Logan Magee, a student at The New School, has received an Honorable Mention Commendation from the Frederic Whitaker and Eileen Monaghan Whitaker Fine Art Scholarship program for her watercolors, Celestial Body 1 and Celestial Body 2. Logan, whose hometown is New Orleans, Louisiana won a $2,000 Whitaker Foundation scholarship in 2017.

In her artist statement she wrote:  

Celestial Body 2, 2017, 8″x10″, watercolor, Logan Magee

This past school year was my first year in college, at The New School, to study at Parsons School of Design and Eugene Lang College of Liberal Arts. Upon moving to a new city, a new school, with new people, I promised myself to stay true to myself during a time of immense change. While being handed stacks of projects every week, in each assignment I made an effort to find some truth about my own art, or rather, to learn a new way to design my truth.

Second semester, after dealing with issues sourcing from homelife, I began exploring my emotions and my body in a way that I felt I could universalize for others to relate to. I am a highly empathic being. When I think of the emotional content I discuss in my work, I’m inadvertently made to understand that others experience some of the same feelings. When I think of visual motifs I use, I know that others will see a piece of themselves reflected in it in some way. Therefore, anytime I search for an answer to something in myself, I also feel that I gain an understanding of how other people work.

What I explore in my art is questions of being. Recently, I have produced multiple pieces on the concept of space, and whose bodies are allowed to take up space. This idea spurned from my own experiences in going to art college, in which I was often the only person of color or black student in my classes. I felt that my presence in the class was exemplary of the little space given to black people both in higher education and in the art world. I felt small. Throughout the year, I thought about how systematically, some bodies are not given the same amount of space, either socially or physically, as other bodies. In the pieces submitted for the Whitaker and Monaghan scholarship, I explored this concept of space in regard to feminine bodies.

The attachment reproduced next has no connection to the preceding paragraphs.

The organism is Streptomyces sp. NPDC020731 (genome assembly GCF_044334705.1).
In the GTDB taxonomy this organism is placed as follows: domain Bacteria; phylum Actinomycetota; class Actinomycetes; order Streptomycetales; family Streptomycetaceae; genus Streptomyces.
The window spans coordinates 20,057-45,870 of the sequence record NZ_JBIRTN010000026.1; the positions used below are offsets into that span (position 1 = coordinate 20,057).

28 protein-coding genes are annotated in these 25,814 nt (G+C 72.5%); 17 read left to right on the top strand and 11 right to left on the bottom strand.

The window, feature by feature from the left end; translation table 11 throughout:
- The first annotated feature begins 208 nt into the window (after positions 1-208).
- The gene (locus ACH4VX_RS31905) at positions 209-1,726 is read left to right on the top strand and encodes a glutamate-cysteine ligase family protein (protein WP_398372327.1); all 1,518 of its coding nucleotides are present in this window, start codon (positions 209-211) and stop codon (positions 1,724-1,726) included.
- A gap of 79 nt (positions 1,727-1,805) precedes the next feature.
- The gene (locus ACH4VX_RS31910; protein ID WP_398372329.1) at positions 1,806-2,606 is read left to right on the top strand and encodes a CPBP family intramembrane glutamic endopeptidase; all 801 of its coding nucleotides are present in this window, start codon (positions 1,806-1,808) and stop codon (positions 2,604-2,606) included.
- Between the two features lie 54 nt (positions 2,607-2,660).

I explored this idea through the lens of fashion, and how fashion advertisements tend to make women look smaller. Not only that, but the women shown are usually white, cisgendered, and skinny. To subvert this gender hegemony, I produced two watercolor images of femme-identifying people of color, in poses that are open and wide compared to the restraining poses women are usually displayed in. I also had both models wear puffer jackets, which are articles of clothing that are non-gender specific and consume a large amount of space. I felt that the puffer jacket was the perfect clothing item to serve as the antithesis for the limited space given to mainstream models.

In the future, I would like to continue to explore space as a social construct. I would also like to create more works about emotion and physical state, within myself and larger populations. Being in New York has allowed me to delve into these concepts in an expansive environment, and I believe being in the city has benefitted me overall. Receiving the Whitaker and Monaghan scholarship would be extremely helpful to my staying in the city, as I am no longer receiving financial help from my father, and would not like to burden my mother with extra costs. I was fortunate enough to receive the award last year, and it greatly supported my school project expenditure, as well as books and supplies. For that, I am deeply grateful, and give many thanks to the Foundation for being a big part of my first year in college.

Lauren Taylor Coney receives Honorable Mention in Whitaker Foundation Fall 2018 Fine Art Scholarship Program

Lauren Taylor Coney, a student at Ringling College of Art and Design, received an Honorable Mention Commendation from the Frederic Whitaker and Eileen Monaghan Whitaker Fine Art Scholarship program for her watercolor, Tea House. Her hometown is Newburgh, Indiana.  In her artist statement she wrote: